Lt. Charles Bailey Snr: The fighter pilot who was saved by a Bible in his flight suit (photo)

Lt. Charles Bailey Snr: The fighter pilot who was saved by a Bible in his flight suit (photo)

- Lt. Charles P. Bailey Snr was an American fighter pilot and the first black aviator from Florida to become a Tuskegee Airman

- He made history when he flew America's first corps of black fighter pilots during World War II

- YEN.com.gh throws the spotlight on his life, journey and achievements

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At a time when Jim Crow grounded the dreams of black America, Lt. Charles P. Bailey soared through the skies and made history with America's first corps of black fighter pilots.

Lt. Charles P. Bailey flew during World War II as he bombed foreign targets with the first corps of black fighter pilots and blasted holes in domestic racism.

Bailey's dreams took flight when he met Mary McLeod Bethune, founder of Bethune-Cookman College in Daytona Beach, where he attended on a football scholarship.

Bethune had the ear of Eleanor Roosevelt, the first lady and so it was through that Bailey was transferred to Tuskegee.

Eventually, he joined 450 Tuskegee aviators in dogfights over North Africa, Sicily and Europe.

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Flying in a fighter named after his mother, Josephine, Bailey flew 133 combat missions.

According to blackthen.com, once, while flying over the Mediterranean Sea, he was hit with shrapnel. The Bible he carried over his heart in his flight suit pocket absorbed the blast.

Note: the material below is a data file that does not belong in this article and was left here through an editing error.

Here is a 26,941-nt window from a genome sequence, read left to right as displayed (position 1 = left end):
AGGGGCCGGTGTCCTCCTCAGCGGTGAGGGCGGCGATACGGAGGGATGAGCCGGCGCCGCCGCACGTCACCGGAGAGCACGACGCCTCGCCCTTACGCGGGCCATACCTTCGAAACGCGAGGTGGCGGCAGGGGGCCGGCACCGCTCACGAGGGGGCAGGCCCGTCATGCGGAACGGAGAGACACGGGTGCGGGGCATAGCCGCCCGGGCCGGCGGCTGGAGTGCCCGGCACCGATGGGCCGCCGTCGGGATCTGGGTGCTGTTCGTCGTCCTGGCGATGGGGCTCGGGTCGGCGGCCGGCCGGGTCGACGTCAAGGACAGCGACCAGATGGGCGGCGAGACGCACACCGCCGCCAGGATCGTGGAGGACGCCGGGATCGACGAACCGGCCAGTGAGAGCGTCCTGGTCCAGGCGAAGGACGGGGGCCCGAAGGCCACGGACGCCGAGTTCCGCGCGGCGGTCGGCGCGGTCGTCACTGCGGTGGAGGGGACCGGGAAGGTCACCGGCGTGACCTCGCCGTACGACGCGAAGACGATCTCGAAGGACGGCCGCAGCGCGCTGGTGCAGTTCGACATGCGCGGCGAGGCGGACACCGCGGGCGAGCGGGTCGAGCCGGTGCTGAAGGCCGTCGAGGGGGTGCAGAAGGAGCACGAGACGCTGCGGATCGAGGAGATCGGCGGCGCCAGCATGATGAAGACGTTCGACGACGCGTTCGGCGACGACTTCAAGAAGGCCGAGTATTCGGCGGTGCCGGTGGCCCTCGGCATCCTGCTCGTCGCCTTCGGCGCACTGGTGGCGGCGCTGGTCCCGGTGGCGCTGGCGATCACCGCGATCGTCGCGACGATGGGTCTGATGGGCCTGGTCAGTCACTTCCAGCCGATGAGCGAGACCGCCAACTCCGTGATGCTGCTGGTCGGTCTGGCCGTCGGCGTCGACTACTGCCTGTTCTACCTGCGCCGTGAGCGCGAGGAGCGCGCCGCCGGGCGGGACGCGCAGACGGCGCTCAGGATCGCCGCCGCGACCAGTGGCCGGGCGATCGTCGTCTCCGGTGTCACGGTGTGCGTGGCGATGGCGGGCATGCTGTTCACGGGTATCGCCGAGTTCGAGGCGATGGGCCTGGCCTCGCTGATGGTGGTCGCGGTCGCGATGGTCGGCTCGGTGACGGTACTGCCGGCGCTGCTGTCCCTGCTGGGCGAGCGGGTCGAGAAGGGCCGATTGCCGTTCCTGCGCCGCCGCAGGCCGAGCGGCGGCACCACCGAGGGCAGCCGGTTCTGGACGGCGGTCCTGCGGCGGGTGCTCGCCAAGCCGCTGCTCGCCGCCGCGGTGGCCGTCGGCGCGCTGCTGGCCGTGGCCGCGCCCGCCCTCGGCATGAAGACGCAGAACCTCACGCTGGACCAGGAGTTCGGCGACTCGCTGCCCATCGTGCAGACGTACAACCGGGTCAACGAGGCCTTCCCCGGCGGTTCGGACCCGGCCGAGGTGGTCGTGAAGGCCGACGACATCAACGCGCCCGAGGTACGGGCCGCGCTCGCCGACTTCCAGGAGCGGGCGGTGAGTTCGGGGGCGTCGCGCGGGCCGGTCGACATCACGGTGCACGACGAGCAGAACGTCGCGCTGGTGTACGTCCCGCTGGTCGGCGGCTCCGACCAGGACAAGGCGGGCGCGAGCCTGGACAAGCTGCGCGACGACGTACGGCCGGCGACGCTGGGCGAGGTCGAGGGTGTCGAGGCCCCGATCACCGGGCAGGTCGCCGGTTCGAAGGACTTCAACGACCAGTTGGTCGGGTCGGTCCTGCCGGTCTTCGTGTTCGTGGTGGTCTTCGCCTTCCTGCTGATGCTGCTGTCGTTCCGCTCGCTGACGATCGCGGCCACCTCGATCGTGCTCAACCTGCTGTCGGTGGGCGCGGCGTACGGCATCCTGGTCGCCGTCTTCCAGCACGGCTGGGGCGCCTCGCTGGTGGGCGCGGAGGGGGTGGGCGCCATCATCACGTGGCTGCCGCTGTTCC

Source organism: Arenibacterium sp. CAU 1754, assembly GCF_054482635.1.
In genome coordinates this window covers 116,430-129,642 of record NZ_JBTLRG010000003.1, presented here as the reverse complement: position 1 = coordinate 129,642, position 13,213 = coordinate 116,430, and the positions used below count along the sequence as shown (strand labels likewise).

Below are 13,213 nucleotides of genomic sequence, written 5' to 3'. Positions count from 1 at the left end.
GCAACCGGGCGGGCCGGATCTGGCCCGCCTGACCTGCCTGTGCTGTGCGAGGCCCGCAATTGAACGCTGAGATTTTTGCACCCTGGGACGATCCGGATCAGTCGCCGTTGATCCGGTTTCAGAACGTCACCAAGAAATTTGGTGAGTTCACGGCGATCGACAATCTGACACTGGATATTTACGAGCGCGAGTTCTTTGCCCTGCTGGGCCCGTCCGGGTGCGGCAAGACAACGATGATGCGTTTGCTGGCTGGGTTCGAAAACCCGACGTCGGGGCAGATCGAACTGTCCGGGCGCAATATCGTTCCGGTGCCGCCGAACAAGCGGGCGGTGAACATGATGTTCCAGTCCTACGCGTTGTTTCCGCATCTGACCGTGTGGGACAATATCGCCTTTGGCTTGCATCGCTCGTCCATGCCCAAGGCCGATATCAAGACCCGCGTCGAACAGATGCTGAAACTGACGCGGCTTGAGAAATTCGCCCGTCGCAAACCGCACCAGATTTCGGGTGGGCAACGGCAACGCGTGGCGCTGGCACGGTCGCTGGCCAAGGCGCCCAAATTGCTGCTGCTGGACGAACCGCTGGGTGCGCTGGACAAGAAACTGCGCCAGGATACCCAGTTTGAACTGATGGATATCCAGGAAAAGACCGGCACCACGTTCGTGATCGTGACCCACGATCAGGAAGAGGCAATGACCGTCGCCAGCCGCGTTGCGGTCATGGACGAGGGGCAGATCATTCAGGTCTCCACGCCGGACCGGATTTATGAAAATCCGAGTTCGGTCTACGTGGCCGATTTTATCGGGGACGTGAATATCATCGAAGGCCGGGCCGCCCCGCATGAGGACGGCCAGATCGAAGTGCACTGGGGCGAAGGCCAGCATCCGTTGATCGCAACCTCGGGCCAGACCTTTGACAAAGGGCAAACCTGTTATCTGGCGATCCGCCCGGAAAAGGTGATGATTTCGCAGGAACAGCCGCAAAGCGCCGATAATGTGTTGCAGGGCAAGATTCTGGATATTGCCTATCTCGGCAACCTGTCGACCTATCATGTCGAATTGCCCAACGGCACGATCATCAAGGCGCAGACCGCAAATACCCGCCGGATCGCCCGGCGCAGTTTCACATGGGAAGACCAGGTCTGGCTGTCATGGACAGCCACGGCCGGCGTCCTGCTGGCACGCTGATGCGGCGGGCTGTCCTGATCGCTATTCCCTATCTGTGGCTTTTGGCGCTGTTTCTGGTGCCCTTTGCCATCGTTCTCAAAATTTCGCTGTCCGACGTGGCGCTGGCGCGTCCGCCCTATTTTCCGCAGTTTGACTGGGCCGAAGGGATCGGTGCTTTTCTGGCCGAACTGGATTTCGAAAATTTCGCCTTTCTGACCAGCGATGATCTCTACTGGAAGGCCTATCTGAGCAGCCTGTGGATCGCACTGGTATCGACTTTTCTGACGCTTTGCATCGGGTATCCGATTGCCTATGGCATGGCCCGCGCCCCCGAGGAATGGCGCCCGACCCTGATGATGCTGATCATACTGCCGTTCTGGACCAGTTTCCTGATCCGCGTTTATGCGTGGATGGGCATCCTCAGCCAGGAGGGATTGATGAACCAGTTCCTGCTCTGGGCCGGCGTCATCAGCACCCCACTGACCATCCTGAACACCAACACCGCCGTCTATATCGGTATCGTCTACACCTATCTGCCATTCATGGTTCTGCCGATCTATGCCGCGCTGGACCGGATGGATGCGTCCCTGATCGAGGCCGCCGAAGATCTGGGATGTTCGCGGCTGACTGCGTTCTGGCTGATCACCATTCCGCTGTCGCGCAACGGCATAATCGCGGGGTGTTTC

Bailey earned an Air Medal with four oak-leaf clusters, awarded for valor in aerial combat.

In May 1945, he added the Distinguished Flying Cross. In 15,553 sorties and 1,578 combat missions, the Tuskegee Airmen downed more than 1,000 enemy aircraft without losing a single fighter.

After the war, Bailey married Bessie Fitch and raised two sons, Charlie Bailey Jr. and James Bailey. Later, he also graduated from the Cincinnati College of Embalming.

In 1995, Bailey was diagnosed with Alzheimer's disease.

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Lt. Charles P. Bailey Sr: The fighter pilot who was saved by a Bible in his flight suit (photo)

Photo credit: blackthen.com
Source: UGC

The family relocated to DeLand, Florida where Charles Snr. taught in schools for decades. When he retired from teaching, he opened the Charles P. Bailey Funeral Home in DeLand.

In 2007, a dedication ceremony was held at the DeLand Naval Air Station Museum.

Charles P. Bailey's memorial bust and history can be viewed at 910 Biscayne Boulevard at the DeLand Airport.

For being an epitome of black excellence and his remarkable achievements, a terminal at Punta Gorda’s airport is named after him and the rest of the Fighting Bailey family.

Trailblazer Lt. Charles P. Bailey, Snr. died in 2001.

In other stories, on April 27, 1972, Ghana’s first president, Osagyefo Dr Kwame Nkrumah, died in Bucharest, Romania following six years of exile in Guinea after being deposed through a military coup. Ghana's Kwame Nkrumah led the country to attain independence from British colonial rule.

The great Pan-Africanist died far away from his birthplace of Nkroful at the age of 62. He played an instrumental role in the formation of the African Union (A.U) previously called the Organization of African Unity (O.A.U) and led Ghana to independence in 1957.

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Low-cost ventilators produced in Ghana by Prof. Fred McBagonluri | #Yencomgh

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Source: Yen

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